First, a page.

1929 Wolverine No.26 Sunny Andy Fleet Flyer in Original Box

1929 Wolverine No.26 Sunny Andy Fleet Flyer in Original Box

Extraordinary example of Wolverine's scarce clockwork pressed steel toy; Sunny Andy Fleet Flyer. Toy appears to be unused in high grade near mint condition. Amazingly complete toy comes with remarkable excellent+ to near mint box, all three inserts, original Wolverine in-box catalog, and company packing slip.

Over the past 15 years I've seen this toy probably five or six times, maximum. This particular example, by far, grades the highest of any them. The scant few areas of wear are all due to shifting inside the box. This is not tinplate, but all pressed steel. A miniature biplane with simple WWI-type wing markings was used instead of the usual automobile racer. A die cut metal pilot sits at the cockpit and it has a freely spinning propeller. Four wheels, instead of three, were needed to make it work properly.

Five pieces in total make up the toy. Three track, biplane, and aerodrome. Measuring nearly 6" tall, 6" long, and 3ΒΌ" wide, the beautifully lithographed aerodrome is the centerpiece of the toy. Designed as an arched structure it's reinforced with two embossed metal ribs which run the entire height and width. An internal vertically placed steel rod and a precisely fitting separate base makes it even stronger. The sides were lithoed with a "modern" high wing monoplane parked on a field. Two men are shown approaching the plane. A beautiful art deco logo featuring two black bird wings, slightly tilted, and a spinning propeller really makes this toy stand out. The toy name including catalog number were used to accent the design. A small window in the upper right corner was also included. The roof was done in an expanding yellow and red diamond design. The key is attached.L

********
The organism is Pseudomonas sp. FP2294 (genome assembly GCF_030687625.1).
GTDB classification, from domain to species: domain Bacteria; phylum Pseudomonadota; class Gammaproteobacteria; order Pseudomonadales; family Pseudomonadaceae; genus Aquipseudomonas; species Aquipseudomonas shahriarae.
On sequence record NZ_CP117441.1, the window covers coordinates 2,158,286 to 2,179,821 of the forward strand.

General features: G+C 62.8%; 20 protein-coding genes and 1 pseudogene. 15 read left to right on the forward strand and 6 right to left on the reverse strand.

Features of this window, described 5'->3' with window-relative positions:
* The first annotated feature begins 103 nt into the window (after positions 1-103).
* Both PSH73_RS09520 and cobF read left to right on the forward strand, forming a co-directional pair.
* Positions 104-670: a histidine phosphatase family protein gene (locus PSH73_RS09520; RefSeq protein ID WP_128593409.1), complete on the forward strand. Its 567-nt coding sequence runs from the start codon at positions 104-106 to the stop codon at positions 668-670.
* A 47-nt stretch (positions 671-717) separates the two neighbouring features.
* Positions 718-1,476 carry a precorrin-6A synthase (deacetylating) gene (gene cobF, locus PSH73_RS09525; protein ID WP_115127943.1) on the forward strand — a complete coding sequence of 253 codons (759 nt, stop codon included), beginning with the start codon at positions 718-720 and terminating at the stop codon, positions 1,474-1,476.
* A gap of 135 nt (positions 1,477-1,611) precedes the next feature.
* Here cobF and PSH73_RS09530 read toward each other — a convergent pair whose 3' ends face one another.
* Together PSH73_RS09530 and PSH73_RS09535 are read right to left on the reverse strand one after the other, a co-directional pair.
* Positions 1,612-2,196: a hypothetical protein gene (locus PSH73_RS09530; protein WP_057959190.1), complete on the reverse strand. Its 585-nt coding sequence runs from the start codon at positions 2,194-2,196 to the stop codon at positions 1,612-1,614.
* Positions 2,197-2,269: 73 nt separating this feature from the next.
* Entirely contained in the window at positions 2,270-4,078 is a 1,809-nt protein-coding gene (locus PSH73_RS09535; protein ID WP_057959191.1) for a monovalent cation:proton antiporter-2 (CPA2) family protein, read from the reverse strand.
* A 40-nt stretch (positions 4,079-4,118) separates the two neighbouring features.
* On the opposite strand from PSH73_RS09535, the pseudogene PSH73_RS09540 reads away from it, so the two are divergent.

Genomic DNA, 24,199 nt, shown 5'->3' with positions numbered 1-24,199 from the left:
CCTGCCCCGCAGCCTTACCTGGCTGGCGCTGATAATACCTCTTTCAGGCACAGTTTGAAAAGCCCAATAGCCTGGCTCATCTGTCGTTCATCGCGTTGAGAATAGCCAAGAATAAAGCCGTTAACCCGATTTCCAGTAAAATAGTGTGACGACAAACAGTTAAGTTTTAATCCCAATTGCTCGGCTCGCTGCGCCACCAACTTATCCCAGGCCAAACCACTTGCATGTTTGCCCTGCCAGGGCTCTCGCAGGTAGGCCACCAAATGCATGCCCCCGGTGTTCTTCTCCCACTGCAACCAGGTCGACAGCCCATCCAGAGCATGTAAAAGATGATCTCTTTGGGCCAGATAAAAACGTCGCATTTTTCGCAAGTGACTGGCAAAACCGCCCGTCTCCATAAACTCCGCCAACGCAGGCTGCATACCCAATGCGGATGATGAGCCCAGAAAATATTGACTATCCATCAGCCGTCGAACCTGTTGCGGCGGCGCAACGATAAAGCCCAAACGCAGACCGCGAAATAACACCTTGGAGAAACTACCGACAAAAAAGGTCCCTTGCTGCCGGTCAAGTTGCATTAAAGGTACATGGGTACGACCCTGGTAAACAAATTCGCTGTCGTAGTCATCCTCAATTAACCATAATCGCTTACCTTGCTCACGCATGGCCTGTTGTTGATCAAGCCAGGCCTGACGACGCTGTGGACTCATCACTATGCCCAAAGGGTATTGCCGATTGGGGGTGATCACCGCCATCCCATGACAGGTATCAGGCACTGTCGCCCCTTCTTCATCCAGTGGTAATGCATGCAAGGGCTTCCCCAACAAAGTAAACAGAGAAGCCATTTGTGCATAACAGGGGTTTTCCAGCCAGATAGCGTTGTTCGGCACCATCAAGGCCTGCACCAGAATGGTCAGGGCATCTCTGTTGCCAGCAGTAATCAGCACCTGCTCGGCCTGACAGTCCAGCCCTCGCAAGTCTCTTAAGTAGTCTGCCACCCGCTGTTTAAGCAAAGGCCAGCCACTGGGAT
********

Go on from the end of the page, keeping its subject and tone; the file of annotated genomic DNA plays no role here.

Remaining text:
The working time of the motor is extended with an automatic braking switch. It operates only when the plane strikes the switch which releases the motor. The motor causes a double sided rotating arm inside the aerodrome to act as an elevator. Two brackets located on the bottom edge of the plane are caught by the arm which lifts it from the lower to upper track. The plane is released onto a see-saw track. Gravity causes it to descend onto the lower track where the plane rolls back into the aerodrome and the cycle repeats. 

The toy assembles easily and "tight" without any play or loosening. The track supports both make ground contact. Best of all it works great!

The box was colorfully illustrated with red and yellow aircraft on a green background. Directions for assembling the toy, catalog number, toy name, and manufacturer name were printed directly onto the cover. The toy name was also printed on all four box aprons. The bottom is blank. Two inserts secure the track and keep them from contacting the aerodrome. The third insert is the original box which holds the biplane. It's the first time I've seen this small box. 

Also included is the original manufacturing inspection packing slip. It's stamped with the approval date, June 13 (or 15), 1929. "256' stamped to the right of the date is the actual number of the inspector who tested the toy. 

....and then there's the original Wolverine in-box catalog. It's not a copy or reproduction. It measures approximately 12" x 6". Called "Toy Topics" the fold out brochure advertises 15 more Wolverine toys. Retail prices were included for each toy. The Fleet Flyer's cost was $1.00. This is only the second example I've found of this rare catalog.

Size: 25" assembled. 

Sold: Mar. 2008

Price Sold: $ 796


 

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